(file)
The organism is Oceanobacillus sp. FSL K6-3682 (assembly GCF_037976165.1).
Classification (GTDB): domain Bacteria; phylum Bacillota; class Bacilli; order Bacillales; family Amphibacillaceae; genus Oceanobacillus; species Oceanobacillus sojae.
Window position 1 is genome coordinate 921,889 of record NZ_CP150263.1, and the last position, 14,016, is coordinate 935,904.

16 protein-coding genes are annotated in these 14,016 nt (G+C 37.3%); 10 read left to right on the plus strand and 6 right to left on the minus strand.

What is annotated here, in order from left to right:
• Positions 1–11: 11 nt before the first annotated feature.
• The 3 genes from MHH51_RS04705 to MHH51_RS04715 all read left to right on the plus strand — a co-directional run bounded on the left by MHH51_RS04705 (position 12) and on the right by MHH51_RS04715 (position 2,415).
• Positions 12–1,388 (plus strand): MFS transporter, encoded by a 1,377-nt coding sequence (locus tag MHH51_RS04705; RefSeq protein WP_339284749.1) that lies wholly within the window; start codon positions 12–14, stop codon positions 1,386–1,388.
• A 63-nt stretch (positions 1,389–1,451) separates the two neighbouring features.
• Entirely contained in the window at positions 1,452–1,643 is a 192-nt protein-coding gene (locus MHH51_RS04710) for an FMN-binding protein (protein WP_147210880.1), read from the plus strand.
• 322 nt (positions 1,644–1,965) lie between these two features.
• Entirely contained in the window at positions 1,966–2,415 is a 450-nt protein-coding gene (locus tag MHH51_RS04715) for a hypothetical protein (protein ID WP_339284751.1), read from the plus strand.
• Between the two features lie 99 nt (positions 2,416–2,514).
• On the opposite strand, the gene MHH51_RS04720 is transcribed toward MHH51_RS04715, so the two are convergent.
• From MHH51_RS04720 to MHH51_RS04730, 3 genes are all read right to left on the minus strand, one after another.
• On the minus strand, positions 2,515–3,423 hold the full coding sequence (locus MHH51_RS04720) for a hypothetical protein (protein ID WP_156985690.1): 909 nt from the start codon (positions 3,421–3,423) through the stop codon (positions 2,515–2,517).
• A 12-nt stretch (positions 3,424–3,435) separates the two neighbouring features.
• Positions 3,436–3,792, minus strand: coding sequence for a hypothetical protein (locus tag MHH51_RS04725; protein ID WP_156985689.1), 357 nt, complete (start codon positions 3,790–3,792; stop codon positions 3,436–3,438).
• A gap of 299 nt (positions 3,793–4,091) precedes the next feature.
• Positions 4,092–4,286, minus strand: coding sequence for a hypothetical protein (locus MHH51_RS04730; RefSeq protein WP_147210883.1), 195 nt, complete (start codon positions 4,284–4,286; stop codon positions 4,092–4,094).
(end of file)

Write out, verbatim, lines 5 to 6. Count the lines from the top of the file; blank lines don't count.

What is annotated here, in order from left to right:
• Positions 1–11: 11 nt before the first annotated feature.